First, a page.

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Investigations in Gynecology Research & Womens Health

Perinatal Transmission of HIV and Syphilis in Mexico

Posadas Robledo FJ*

Department of Health Services of San Luis Potosí, México

*Corresponding author: Posadas Robledo FJ, Department of Health Services of San Luis Potosí, México

Submission: June 14, 2019;Published: July 09, 2019

DOI: 10.31031/IGRWH.2019.03.000554

ISSN: 2577-2015
Volume3 Issue1

Mini Review

In the international context, HIV and AIDS are a clear and specific sphere of attention, in which Mexico has sustained the commitment to adhere to global agreements that aim to respond to this epidemic, as well as to respect human rights, to combat the stigma and discrimination suffered by people who live and coexist with the virus and the infection. The essential objectives of the national response include the control of perinatal transmission of HIV and syphilis. These indicators are very sensitive and directly reflect the discrimination that exists towards the attention of women and their health problems. The process is complicated by unresolved social determinants. Poverty, low educational level and limited access to quality health services are the main factors that prevent optimal control of these infections. In addition, the disarticulation of a fragmented health system and the significant number of births, exceeding 2.2 million each year, are added.

The essential goal is to eliminate vertical transmission of HIV and congenital syphilis to achieve the first free generation of these infections by 2030. Intermediate goals include achieving prenatal screening coverage for the HIV and syphilis binomial of 95%. Treatment and control of 90% of reactive pregnant women and their newborns. The main clinical strategy for pregnant women is to screen for them. Once they are detected with HIV. The diagnosis should be confirmed, and treatment should be administered after 16 weeks of gestation, or after diagnosis and lead to suppressed or undetectable viral load and timely interruption of pregnancy and avoid breastfeeding to limit the risk of perinatal transmission. The neonate should be screened at birth in addition to tests for virologic diagnosis and keep monitoring for a period of 2 to 5 years. The management should be supplemented with sieve for syphilis and, if reactive, administer antibiotic treatment early to avoid neonatal sepsis, death or stillbirth.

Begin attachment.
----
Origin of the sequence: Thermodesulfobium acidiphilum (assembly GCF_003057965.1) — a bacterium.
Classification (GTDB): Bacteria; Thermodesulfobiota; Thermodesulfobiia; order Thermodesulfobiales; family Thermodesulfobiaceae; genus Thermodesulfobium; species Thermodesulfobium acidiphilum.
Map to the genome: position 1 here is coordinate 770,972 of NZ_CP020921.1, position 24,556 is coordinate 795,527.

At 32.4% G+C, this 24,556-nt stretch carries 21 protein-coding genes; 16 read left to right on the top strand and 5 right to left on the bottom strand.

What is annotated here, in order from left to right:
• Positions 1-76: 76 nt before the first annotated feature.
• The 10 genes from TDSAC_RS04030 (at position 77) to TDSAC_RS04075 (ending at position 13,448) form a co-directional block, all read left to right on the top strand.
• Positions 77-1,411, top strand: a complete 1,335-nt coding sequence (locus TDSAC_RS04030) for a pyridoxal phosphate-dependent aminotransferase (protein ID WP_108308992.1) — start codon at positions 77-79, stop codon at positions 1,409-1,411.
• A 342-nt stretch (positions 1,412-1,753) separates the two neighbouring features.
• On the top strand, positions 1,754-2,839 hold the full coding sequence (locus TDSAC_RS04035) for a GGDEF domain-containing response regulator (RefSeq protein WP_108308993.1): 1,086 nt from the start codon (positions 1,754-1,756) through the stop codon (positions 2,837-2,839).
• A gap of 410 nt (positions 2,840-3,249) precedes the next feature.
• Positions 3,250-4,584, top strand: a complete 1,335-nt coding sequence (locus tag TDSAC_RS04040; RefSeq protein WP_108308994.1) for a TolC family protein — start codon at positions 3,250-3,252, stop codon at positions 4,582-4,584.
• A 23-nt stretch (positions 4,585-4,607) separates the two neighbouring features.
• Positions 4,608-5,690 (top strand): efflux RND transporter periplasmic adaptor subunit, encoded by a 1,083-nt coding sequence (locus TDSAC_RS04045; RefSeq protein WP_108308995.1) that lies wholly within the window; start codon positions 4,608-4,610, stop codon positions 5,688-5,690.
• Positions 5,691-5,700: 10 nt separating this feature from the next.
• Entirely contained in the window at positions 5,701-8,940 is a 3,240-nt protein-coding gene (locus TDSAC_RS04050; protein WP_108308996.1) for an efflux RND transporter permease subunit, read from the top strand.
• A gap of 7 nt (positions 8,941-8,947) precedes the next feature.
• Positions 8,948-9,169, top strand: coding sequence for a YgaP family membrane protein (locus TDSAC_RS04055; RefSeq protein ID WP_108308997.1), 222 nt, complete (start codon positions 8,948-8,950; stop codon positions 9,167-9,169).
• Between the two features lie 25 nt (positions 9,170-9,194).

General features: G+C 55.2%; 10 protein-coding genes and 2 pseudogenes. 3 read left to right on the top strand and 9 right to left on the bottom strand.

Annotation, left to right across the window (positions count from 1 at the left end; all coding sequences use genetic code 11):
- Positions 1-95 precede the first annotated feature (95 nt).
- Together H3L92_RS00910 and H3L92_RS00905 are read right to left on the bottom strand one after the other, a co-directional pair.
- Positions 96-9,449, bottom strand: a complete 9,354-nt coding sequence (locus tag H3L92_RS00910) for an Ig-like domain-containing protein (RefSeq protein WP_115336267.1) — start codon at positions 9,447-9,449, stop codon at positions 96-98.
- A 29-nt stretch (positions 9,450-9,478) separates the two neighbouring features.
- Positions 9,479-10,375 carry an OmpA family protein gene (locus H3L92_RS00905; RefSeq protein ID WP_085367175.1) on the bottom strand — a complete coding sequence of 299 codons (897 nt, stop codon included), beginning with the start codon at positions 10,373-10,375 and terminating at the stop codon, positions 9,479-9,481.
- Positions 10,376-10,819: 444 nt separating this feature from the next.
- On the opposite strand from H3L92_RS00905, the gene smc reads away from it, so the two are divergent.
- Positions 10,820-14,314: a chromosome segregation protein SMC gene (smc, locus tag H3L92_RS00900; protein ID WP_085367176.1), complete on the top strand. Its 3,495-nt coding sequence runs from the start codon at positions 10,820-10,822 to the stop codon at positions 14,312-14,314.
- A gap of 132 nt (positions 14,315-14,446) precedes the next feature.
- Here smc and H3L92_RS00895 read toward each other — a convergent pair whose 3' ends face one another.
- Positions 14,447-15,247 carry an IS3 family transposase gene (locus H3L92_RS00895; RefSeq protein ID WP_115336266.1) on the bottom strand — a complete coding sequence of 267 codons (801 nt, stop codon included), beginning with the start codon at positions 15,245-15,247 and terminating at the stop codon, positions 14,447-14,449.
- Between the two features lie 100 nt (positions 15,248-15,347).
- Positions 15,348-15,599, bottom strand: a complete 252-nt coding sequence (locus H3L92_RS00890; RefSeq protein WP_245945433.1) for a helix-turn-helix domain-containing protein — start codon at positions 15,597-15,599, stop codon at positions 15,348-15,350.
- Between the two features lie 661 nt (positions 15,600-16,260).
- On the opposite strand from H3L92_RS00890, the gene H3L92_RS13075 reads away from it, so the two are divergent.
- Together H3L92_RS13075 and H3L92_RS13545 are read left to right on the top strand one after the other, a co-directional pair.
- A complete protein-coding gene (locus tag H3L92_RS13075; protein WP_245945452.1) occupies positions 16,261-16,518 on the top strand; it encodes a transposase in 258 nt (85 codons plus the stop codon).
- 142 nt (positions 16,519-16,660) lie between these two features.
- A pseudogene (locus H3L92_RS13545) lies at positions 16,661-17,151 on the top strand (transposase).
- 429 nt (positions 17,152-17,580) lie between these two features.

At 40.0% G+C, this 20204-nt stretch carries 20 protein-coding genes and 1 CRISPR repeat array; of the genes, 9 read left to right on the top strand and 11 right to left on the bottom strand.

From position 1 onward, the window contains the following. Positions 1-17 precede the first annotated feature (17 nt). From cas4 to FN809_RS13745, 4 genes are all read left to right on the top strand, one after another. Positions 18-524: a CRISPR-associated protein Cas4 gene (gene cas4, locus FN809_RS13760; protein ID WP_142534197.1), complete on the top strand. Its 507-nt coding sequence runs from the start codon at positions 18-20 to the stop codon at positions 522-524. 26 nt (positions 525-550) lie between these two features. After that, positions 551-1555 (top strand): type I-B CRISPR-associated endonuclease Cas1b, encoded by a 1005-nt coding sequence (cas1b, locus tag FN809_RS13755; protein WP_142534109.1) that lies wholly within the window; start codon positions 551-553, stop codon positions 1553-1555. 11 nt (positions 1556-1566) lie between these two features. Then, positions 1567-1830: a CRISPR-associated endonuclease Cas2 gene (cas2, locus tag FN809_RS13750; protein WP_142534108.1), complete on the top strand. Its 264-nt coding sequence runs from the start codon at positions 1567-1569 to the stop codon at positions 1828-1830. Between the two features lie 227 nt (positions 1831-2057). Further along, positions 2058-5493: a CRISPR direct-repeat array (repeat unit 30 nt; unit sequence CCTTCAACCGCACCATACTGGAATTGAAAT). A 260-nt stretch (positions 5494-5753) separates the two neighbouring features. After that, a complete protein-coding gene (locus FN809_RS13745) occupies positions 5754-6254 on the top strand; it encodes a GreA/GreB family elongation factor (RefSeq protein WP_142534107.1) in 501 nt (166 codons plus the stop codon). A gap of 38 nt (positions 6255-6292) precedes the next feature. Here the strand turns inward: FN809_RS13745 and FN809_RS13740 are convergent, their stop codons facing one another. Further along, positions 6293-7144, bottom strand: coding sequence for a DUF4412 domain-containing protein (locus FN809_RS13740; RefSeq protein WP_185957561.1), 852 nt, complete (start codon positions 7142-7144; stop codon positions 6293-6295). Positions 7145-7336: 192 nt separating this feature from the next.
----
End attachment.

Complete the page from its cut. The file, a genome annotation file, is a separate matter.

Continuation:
In Mexico, for the purpose of preventing perinatal transmission of HIV, the follow-up of reactive pregnant women tested for HIV and / or syphilis is nominal. At the end of 2018, 81 new cases of HIV were registered through vertical transmission, the main gap that has not been closed is the low coverage of HIV detection in pregnant women. Of the new cases in this last year, 86% are concentrated in 17 states of the country. The goal is to achieve less than 20 cases per year. Countries must achieve a transmission rate of less than 2% in population groups that do not practice breastfeeding. Also, according to preliminary figures 2018, 252 new cases of congenital syphilis were reported, 70% of which were detected in 6 states. For syphilis, the goal is to achieve less than 50 cases of congenital syphilis per 100,000 live births. In Mexico, less than 20 cases per year.